Each month, COPE Council members find and share publication ethics news. This month the news includes articles on image manipulation, peer review, preprints, and more.
Catriona Fennell, Director of Publishing Services, Elsevier gives a publisher's perspective, and shares her own experience, at this session on retractions at the COPE European Seminar 2019. Thed Van Leeuwen speaks about the scientometrics of retractions, and Howard Browman shares the latest on COPE's revised retraction guidelines.
To hear Catriona Fennell's presentation, listen from 24:08
At the North American seminar 2019, Kath Burton (Associate Editorial Director of Arts & Humanities, Routledge, Taylor & Francis) presented the initial research findings and the solution put together on the back of some research conducted by COPE, supported by Routledge.
The aim of the research was to better understand the publication ethics needs of arts, humanities and social science journal editors, and to identify areas where they may need specific guidance and support.
The research aimed to answer the following questions:
A reader contacted the journal to raise concerns about a paper containing a potentially manipulated figure. The editor-in-chief agreed with the assessment that the figure had been manipulated and attempted to contact the corresponding author, without response. Following further contact with the co-authors and institution, it was established that the corresponding author had retired after publication of the paper, and no current contact details could be found.
No co-authors were able to confirm how the figure was constructed, but explained that it was an old image that was made by or for the corresponding author, and that the location of the raw image or original data was not known due to the corresponding author’s laboratory being dismantled on retirement. The figure is also present in a previous publication from 2007. The figure manipulation does not appear to affect the scientific results or conclusions of the paper.
Question for the COPE Forum • Given that the corresponding author cannot be contacted to confirm if the nature of any figure manipulation merits retraction, would it be appropriate to publish an expression of concern which will remain in place if no additional information is forthcoming?
The Forum advised that as there is no true confirmation of the evidence that the figure was manipulated, a retraction does not seem to be warranted without further investigation. A suggestion was to contact the journal of the previous publication, as there may be an issue of duplicate publication or copyright issues related to the figure. The editors can then discuss together how to deal with this issue. The other journal may have the original data. If the copyright resides with the first journal, then the editor may have to have a different type of notice on the paper.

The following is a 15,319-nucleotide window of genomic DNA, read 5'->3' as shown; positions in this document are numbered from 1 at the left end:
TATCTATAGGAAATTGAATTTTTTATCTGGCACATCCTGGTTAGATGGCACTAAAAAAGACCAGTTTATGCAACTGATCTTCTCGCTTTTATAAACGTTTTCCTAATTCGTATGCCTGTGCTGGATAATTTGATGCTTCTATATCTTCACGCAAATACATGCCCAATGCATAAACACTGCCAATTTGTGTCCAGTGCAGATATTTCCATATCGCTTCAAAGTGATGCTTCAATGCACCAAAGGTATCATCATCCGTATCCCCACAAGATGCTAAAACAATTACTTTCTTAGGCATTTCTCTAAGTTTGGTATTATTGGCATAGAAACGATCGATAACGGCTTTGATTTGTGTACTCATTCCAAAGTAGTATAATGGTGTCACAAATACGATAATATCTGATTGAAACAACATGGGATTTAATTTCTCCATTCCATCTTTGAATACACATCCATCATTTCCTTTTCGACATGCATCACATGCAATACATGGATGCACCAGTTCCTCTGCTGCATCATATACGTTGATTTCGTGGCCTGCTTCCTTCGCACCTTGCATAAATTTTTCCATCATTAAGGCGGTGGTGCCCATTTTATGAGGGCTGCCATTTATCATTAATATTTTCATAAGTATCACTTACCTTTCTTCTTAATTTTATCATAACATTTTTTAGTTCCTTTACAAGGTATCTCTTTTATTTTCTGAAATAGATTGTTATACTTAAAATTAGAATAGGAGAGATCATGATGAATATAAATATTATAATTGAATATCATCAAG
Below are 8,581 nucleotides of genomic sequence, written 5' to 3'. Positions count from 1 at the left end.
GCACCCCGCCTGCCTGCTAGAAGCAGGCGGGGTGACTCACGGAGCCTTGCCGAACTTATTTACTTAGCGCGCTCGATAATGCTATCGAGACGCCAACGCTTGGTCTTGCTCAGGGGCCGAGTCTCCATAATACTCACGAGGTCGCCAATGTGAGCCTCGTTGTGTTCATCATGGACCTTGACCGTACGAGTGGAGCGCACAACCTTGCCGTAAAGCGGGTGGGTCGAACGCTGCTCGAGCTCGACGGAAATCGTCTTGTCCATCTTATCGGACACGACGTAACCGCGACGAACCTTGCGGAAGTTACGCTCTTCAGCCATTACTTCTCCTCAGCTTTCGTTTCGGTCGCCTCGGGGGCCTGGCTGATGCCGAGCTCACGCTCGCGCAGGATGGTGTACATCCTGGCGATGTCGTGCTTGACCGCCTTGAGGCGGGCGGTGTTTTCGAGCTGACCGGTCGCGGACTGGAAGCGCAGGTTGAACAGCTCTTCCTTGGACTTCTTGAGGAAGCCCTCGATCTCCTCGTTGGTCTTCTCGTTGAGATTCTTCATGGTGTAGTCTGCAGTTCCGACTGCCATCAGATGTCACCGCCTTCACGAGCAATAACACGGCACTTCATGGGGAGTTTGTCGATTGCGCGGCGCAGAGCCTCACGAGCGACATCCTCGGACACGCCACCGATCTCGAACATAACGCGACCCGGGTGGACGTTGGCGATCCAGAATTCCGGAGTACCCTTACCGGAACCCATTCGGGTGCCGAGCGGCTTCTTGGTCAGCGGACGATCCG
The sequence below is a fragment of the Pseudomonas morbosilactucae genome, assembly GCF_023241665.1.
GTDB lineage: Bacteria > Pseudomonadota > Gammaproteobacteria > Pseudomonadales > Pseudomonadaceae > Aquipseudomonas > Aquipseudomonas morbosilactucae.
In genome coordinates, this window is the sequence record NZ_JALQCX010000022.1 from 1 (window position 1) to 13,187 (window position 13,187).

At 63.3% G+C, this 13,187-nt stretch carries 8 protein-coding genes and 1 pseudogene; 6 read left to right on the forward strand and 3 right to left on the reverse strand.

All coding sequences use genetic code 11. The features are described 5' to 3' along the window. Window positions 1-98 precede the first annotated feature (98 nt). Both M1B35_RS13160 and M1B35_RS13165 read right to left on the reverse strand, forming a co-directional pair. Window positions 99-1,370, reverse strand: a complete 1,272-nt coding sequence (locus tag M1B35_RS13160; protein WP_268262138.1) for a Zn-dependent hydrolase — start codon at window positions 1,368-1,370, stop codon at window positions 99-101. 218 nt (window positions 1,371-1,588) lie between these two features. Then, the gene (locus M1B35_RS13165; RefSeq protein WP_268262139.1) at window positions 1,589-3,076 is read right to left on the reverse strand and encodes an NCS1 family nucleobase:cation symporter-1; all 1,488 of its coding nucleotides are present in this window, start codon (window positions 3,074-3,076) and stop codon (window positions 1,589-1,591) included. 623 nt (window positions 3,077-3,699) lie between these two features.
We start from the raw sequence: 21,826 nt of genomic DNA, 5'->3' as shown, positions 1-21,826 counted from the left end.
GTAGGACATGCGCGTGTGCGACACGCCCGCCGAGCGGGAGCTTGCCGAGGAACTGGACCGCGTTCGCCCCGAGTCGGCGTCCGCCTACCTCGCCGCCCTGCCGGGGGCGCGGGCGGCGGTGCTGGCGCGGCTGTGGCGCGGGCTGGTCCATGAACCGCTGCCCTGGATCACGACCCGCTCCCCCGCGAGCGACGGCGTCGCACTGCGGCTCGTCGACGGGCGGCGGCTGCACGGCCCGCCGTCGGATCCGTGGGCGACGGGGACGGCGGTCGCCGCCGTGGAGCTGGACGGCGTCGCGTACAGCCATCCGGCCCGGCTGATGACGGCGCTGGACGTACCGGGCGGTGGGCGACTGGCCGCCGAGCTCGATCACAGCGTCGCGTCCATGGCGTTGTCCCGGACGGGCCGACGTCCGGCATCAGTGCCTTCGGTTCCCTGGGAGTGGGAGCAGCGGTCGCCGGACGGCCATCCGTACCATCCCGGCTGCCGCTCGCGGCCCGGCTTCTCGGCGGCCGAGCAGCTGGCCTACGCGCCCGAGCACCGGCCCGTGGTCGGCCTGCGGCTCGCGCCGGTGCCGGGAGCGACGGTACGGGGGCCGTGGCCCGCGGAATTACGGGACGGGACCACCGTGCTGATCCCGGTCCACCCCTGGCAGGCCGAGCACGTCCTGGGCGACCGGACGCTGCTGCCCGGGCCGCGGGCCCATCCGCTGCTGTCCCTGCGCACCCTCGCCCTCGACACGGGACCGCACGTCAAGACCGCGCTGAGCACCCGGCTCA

The Forum agreed that the most reasonable solution would be to publish an expression of concern, explaining the issues. An expression of concern provides an opportunity for further information to be made available at a later date, and then any further action, if necessary, may be taken. A different view expressed was to remove the figure and publish a correction—if other researchers have re-done the work on the subject it may be possible to replace the figure with a citation.
Following advice from the COPE Forum, the editor contacted the journal of the previous publication. The journal is proceeding with an expression of concern to explain the issues. The editor considers the case closed.
A journal received an enquiry from a reader stating that they had found some discrepancies in the spectra published in the electronic supporting information for a published paper. They suggested that the discrepancies would be consistent with the spectra being manually ‘cleaned’. If this were true, the characterisation and purity of the compounds reported in the paper would be called into question.
The editor checked the spectra in close detail and verified that the discrepancies that the reader had identified were a reasonable cause for concern. The editor also checked the author’s related papers in the journal and identified a total of four papers that were affected by similar discrepancies in the spectra. When the editor contacted the lead author to discuss the concerns, they explained that ‘cleaning’ spectra to remove impurity peaks was not a practice that was carried out by their research group, and they did not believe that it had occurred in this instance. However, the researcher who had carried out the analysis had now left the group and the original data files where no longer available.
As a comparison with the original data files could not be made, the journal approached an independent expert to obtain a second opinion on the evidence available in the published spectra. The expert confirmed that there was clear evidence that the spectra had been altered and that this could be consistent with an attempt to overestimate the yields for the reported reactions.
Following this, the journal contacted the director of the institute to request their assistance in determining whether the spectra had in fact been altered. The director consulted with the lead author and the head of their facility. They confirmed that it was not possible to locate the original data due to a limitation of their archival system. They stated that their internal review had not found any ‘intentional altering of the spectra’. They stated that on that basis, the papers should not be suspected and should be allowed to stand.